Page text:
Welcome to Colour Out The Box podcast, Insecure Wine & Debrief SEASON FINALE. Each week Mo is joined by a guest to discuss and break down the latest Insecure HBO episode. Insecure is ending so Mo and Jay have come together to recap, the final EVER episode of the TV Show insecure. Here at Colour Out The Box we have talked about this show from the beginning so we had to discuss the final episode. We explore the true love story between Issa and Molly. We explore a multiverse of alternative endings. Our own self-development, friendship and growth. Did Issa choose right? Representation of Black women and Black love on TV. Including a quick review about about; "Harlem on Prime", "Run the World", "Twenties" and "I May Destroy You". The comparisons to other shows such as "Sex And The City", also "And Just Like That" - TIMESTAMP (56:15) ColourOutTheBox podcast, where we discuss Creativity, Life and Culture…… *ABOUT OUR GUEST: Jay: Instagram: https://instagram.com/saikiriartguide?igshid=1wd4njqssxoby | JOIN THE DISCUSSION | (Hashtag) #ColourOutTheBox (Twitter: @colouroutthebox): https://twitter.com/ColourOutTheBox/ (Instagram: @colouroutthebox): https://www.instagram.com/colouroutthebox/ (WEBSITE/ BLOG): https://colouroutthebox.com
Marcos Chin is an artist whose work includes intersectional representation of queer stories and Asian stories. Today we are talking about his body of work. Being a commercial artist, Marcos has had to work in spaces where his artwork may be considered “bad for business”. We talk about how he navigates his career as a professional artist while also being able to stay authentic and true to who he is as an artist. Be sure to follow Marcos on IG! Your host is Levi Chambers, co-founder of Gayety. Follow the show and keep up with the conversation @Pride. Want more great shows from Straw Hut Media? Check out or website at strawhutmedia.com. Your producers are Levi Chambers, Maggie Boles, Ryan Tillotson and Edited by Silvana Alcala Have an interesting LGBTQ+ story to share? We might feature U! Email us at email@example.com. *This podcast is not affiliated with Pride Media. Sponsored by: Let's Get Checked Learn more about your ad choices. Visit megaphone.fm/adchoices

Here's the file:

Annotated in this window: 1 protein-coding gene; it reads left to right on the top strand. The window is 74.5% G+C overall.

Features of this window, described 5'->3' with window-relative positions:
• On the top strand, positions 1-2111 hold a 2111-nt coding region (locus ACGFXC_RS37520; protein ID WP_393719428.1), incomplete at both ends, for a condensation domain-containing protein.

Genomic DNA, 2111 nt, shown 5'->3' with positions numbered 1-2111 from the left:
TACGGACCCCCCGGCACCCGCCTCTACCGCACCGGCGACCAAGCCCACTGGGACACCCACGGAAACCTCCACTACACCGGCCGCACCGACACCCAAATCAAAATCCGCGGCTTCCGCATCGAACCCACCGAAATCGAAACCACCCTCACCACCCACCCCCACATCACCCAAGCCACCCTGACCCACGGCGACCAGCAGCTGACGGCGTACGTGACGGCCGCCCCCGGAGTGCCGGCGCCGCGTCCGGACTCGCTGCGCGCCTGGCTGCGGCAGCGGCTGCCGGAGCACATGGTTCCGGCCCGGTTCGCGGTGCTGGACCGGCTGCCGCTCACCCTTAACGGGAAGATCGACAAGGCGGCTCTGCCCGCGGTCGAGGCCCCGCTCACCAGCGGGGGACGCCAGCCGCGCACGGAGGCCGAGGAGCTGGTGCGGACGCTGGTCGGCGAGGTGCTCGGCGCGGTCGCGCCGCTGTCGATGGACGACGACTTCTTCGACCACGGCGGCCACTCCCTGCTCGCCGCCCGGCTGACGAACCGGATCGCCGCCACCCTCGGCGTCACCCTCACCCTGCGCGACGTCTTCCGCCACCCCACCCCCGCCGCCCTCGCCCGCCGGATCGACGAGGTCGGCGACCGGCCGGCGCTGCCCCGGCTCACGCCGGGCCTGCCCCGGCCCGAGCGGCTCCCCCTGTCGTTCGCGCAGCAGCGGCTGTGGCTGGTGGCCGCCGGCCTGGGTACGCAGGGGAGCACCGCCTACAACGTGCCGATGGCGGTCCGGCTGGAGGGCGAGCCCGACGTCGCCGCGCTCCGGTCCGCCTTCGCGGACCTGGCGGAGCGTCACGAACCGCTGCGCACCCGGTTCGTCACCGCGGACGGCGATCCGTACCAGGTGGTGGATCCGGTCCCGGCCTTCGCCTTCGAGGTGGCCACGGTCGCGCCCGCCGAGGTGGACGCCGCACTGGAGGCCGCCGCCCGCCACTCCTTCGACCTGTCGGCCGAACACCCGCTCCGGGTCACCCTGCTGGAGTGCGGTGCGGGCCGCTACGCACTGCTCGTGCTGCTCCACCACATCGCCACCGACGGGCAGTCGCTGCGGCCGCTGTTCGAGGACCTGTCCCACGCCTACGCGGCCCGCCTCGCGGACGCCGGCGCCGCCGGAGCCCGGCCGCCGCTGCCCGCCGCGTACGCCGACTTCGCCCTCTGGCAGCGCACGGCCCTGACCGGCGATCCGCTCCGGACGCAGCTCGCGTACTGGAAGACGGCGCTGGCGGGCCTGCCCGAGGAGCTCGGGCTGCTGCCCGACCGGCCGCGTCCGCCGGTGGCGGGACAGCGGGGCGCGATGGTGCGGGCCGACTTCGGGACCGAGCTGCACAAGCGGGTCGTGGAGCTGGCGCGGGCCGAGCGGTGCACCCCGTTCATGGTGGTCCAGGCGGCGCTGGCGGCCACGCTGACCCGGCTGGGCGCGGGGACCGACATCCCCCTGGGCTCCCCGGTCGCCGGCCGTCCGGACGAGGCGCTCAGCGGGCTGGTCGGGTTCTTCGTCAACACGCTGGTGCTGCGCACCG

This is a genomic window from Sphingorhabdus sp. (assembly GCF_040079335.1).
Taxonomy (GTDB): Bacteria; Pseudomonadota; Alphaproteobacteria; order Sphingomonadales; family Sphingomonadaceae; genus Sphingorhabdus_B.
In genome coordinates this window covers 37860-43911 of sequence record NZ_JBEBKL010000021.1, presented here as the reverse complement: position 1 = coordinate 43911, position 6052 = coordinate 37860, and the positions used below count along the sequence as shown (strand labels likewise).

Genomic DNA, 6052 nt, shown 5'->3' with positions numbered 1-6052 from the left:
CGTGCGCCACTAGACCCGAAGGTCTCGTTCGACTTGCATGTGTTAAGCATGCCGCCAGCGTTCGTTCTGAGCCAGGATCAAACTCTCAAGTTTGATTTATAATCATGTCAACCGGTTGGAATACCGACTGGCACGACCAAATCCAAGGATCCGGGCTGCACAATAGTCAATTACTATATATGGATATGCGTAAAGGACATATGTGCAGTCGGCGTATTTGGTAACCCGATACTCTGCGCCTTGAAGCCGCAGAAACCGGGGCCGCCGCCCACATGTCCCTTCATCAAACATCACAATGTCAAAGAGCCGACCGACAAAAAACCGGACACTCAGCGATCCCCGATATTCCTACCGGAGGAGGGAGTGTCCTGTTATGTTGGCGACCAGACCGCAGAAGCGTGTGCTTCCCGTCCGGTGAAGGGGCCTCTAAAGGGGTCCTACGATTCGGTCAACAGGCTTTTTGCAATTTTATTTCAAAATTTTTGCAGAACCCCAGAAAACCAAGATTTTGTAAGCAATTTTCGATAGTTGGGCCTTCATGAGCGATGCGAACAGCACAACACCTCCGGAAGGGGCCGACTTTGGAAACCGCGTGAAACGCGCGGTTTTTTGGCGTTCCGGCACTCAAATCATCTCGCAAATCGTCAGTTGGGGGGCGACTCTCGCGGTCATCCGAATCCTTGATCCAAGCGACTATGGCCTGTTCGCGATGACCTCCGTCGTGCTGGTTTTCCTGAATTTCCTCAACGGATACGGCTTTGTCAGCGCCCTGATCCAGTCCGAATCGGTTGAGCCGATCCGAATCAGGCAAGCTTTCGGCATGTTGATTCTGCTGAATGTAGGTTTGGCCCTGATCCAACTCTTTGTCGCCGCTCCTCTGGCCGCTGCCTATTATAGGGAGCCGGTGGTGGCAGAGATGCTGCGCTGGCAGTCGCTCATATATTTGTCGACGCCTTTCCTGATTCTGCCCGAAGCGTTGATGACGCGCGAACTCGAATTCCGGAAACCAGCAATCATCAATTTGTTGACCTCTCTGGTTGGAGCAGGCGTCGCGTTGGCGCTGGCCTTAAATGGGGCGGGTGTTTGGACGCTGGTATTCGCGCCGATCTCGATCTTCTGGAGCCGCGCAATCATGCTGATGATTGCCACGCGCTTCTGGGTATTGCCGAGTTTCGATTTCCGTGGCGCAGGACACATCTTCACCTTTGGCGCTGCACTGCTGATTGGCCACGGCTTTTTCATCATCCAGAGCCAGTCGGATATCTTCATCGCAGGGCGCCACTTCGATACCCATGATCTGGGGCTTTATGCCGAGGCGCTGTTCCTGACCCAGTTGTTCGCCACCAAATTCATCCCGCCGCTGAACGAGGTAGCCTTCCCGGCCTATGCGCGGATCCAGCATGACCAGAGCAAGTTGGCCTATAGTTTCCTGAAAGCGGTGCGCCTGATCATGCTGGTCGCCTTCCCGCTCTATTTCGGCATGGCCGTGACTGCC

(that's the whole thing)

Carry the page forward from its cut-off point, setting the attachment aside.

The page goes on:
Interview with the Vampire is famously homoerotic, at least according to Allos. But Baby Ace Courtney saw components of her own experience in The Vampire Chronicles, so we're here to make the argument that Anne Rice's Vampires are, in fact, Asexual.
In this final episode of 2021, I'm Teaming up with the original #YGBD brothers, AJ Murray and D'arcee Charington Neal, to explore masculinity from a disabled perspective. Taking the mask off masculinity, we see what's behind it race, sexuality, gender norms, the patriarchy and of course disability. Wishing you a healthy & prosperous 2022! Subscribe/follow wherever you get podcasts. FB & IG: @ReidMyMindRadio Twitter: @tsreid Transcripts & more: www.reidmymind.com
The girlies are fighting, y'all. Ever since The Shining (1980) first smashed its way into theaters, Stephen King and Stanley Kubrick were at each other's throats, arguing about whose version of the story is best, whose is a fancy car without an engine, and whose is by no means a serious literary work. On a new Spooky Tuesday, though, we just may have discovered that a combination of the two canons makes for the best understanding of the film — and we're sharing our thoughts and theories as we break down one of the most famous horror movies (or straight up just one of the most famous movies) of all time.Want to donate to Monica's AIDS/LifeCycle fund benefiting San Francisco AIDS Foundation and the Los Angeles LGBT Center? Check out her donation page here: http://www.tofighthiv.org/goto/monicaheidt References:Coors Light Twins Commercial: https://youtu.be/UfH2mgOnM-k https://en.wikipedia.org/wiki/The_Shining_(novel) https://www.theguardian.com/film/2020/may/23/the-shining-at-40-will-we-ever-fully-understand-what-it-all-means https://www.slashfilm.com/604309/the-shining-ending-explained-one-of-the-most-famous-horror-conclusions-ever-deserves-a-fresh-look/
Is a "Camera" only a "Camera" if it's loaded with Film? This episode I take a brief break from the Silver Halide Sessions to explore some thoughts and ideas concerning the film camera's role in the Photographic Apparatus. Hamish Gill joins me as we strip away the "Remjet of Representation" and expose the true existence of the Camera's purpose. Join us on the journey! __________________________________________________________ Many of the cameras and/or references made during the episode have been posted to the following social media: The Ephemeral Machine Instagram Page The Ephemeral Machine Facebook Page The 35mmc Instagram Page Send along an email with comments, thoughts, and suggestions (firstname.lastname@example.org) 35mmc Website Hamish Gill's IG: Hamish Gill's Instagram Page For a real treat, check out: The Hypersensitive Photographers Podcast Our lively music: "Carefree In France" Jonny Boyle Stay tuned! More Silver Halide Sessions coming soon!